A typical commercial office or industrial lease states something to the effect that the “The Commencement Date of the Lease shall be the later of X date or the date that the Landlord delivers the Premises to the Tenant.” (Note: If it says the “earlier of X date ….”, your landlord is really giving you a raw deal.)
This Commencement Date language protects you in case the Landlord is late in completing construction and you don’t get possession when planned. Right? Wrong. Here’s why:
Suppose that you are planning to take possession of a property on or before June 1st and your existing lease expires May 31st. As is not unusual in commercial real estate lease transactions, getting the construction completed on time is a push but appears not unrealistic.
A week or two before June 1st, the Landlord informs you that the space will be delivered June 5th. Your new rent will be prorated so that you don’t pay for June 1 – 4. That’s fair, isn’t it? Probably not.
You will be forced into a holdover position in your existing space. If your lease is silent on the subject, most States provide that a landlord can charge double rent during a holdover period. Many commercial leases address this issue and specify some increased rent penalty from between 125% (if you negotiated it up front) to 200%. In addition, since rent is paid monthly, you are obligated to pay for the entire month – there is almost NEVER a provision for a daily prorated holdover rent. Further, you may be liable for other costs incurred by the landlord.
If he has leased the space and plans to commence build out for a new tenant, you’ll likely get charged for the overtime incurred to get them back on schedule. If you are delayed long enough for his prospective new tenant to bail, you may get sued for the entire value of the failed lease. Meanwhile, your new landlord’s liability is limited to compensating you by not charging for the four days of rent that you didn’t have use of the premises. Ouch.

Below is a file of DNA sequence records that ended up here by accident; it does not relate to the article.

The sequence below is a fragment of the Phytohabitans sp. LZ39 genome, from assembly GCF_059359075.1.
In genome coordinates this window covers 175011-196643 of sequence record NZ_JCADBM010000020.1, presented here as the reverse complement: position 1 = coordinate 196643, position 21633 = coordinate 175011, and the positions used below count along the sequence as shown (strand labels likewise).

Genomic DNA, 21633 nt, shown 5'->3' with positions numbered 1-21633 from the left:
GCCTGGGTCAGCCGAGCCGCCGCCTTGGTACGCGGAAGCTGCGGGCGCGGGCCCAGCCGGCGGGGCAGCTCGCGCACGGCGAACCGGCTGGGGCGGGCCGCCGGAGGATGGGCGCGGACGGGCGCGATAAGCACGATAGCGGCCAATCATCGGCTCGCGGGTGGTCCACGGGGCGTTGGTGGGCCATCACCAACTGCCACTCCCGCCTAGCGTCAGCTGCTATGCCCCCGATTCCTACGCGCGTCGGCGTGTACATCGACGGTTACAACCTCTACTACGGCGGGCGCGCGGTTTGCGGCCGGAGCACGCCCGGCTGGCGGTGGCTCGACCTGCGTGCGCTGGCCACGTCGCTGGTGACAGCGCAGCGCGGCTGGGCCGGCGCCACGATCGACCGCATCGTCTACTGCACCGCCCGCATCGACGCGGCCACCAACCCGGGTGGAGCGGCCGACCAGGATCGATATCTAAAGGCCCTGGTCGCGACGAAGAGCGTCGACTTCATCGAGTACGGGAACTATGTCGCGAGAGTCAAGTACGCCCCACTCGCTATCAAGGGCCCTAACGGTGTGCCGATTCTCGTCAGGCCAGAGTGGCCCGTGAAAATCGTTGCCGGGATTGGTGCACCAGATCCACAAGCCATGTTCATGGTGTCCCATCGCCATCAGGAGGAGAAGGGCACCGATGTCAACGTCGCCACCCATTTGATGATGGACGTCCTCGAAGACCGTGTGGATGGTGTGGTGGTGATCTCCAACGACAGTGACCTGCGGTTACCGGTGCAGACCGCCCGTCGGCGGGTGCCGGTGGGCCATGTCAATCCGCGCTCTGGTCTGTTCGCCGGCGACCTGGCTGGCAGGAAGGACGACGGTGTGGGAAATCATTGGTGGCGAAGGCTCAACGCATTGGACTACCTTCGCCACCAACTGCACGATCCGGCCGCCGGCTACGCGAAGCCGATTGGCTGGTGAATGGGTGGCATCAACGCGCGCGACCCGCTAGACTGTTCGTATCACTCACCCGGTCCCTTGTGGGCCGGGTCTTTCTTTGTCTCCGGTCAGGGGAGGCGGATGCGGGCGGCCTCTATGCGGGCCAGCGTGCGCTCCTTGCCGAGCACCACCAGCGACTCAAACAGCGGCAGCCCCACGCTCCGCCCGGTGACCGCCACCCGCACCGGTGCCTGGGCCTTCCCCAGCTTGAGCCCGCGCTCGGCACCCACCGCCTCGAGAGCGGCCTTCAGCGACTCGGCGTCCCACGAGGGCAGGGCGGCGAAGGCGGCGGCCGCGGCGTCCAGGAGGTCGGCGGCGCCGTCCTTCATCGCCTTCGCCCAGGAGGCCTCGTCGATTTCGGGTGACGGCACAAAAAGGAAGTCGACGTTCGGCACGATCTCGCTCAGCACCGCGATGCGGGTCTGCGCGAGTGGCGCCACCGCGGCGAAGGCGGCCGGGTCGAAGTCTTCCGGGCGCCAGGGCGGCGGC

So how do you protect yourself? The lease should state that “the Commencement Date will be later of June 1st (in this example) or the first of the month following delivery of the Premises by the Landlord with substantial completion and and a Certificate of Occupancy. In the event that the Commencement Date is other than June 1st, the Landlord will pay $X for each month or each partial month of delay.”
The $X should equal the new rent plus your holdover penalty, and should include any damages charged by the existing landlord if the tenant is liable for such costs.
In addition, you should state that, in the event that the lease has not commenced by X date, the tenant may terminate the agreement on X days notice. You can’t wait around forever.